Dry eye can be frustrating and uncomfortable. Untreated, it can turn into a chronic condition. For Dr. Todd Telle, the onset was quick. The symptoms and complications were challenging for this San Diego resident who loves playing tennis, learning the guitar, and traveling abroad.
When I moved from Boston to San Diego five years ago, I noticed that my eyes were more tired in this drier environment. Although I had suffered from dry eye before, I didn't notice any complications until recently.
About a year ago, I woke up one morning and saw that the inner portion of my left eyelid was swollen. It was irritating, but I ignored it. When I looked at my eye later in the day, it still looked fine.
But when I woke up the next day, my entire left eyelid was very swollen. I thought it might be cellulitis, a serious bacterial skin infection. I immediately was scared.
I asked a colleague, who is an eye doctor, to take a look. "I think you have blepharitis," she said.
Blepharitis is an inflammation of the eyelid. It can cause your eyelids to be red, irritated, and itchy. She said it could happen to anyone, but was especially common for people as they got older—and for people with dry eye.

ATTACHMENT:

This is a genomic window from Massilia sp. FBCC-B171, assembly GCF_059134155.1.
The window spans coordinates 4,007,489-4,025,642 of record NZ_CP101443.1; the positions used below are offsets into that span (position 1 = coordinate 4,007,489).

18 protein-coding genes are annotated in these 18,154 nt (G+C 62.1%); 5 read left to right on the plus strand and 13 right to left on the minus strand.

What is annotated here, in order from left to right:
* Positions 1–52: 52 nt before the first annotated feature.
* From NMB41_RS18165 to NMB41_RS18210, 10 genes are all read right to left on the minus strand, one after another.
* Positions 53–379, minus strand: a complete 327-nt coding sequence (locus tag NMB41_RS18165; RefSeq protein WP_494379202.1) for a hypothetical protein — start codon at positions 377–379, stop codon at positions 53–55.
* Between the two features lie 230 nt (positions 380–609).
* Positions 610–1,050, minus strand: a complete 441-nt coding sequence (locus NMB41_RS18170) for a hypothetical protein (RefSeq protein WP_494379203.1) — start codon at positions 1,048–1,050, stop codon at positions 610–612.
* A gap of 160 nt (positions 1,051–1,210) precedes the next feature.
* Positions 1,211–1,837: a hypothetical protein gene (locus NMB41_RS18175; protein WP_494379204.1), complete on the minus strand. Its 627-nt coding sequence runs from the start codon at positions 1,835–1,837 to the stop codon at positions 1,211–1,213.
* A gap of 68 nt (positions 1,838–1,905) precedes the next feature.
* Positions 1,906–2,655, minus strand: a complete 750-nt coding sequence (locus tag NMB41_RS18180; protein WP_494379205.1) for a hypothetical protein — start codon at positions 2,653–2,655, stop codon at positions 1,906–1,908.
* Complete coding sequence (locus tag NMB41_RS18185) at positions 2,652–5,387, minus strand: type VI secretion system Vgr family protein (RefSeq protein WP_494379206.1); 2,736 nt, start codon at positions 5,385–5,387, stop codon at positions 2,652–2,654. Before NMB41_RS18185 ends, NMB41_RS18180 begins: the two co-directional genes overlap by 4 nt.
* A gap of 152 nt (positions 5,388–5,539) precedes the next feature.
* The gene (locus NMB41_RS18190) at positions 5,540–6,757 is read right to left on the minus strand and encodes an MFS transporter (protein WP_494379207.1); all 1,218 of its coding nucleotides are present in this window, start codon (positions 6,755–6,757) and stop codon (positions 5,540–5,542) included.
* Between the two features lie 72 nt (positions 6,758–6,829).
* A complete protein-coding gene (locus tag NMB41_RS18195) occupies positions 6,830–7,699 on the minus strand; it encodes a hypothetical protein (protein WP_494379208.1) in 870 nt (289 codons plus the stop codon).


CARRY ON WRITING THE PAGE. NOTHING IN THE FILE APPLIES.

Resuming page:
Because my eyes were quite swollen, I was treated with an antibiotic and a steroid ointment.
Within four or five days, the swelling subsided. After that, my doctor told me to put warm compresses on my eyes twice a day and to keep my eyes completely clean.
Now, using a warm compress over my eyes every evening for about 10 minutes is part of my routine, just like brushing my teeth. If I do miss a day or two, my left eye is a little more swollen. I recommend that anyone suffering from any type of serious eye irritation or dry eye—especially chronic dry eye—get in touch with an eye doctor. Don't wait until the condition gets worse.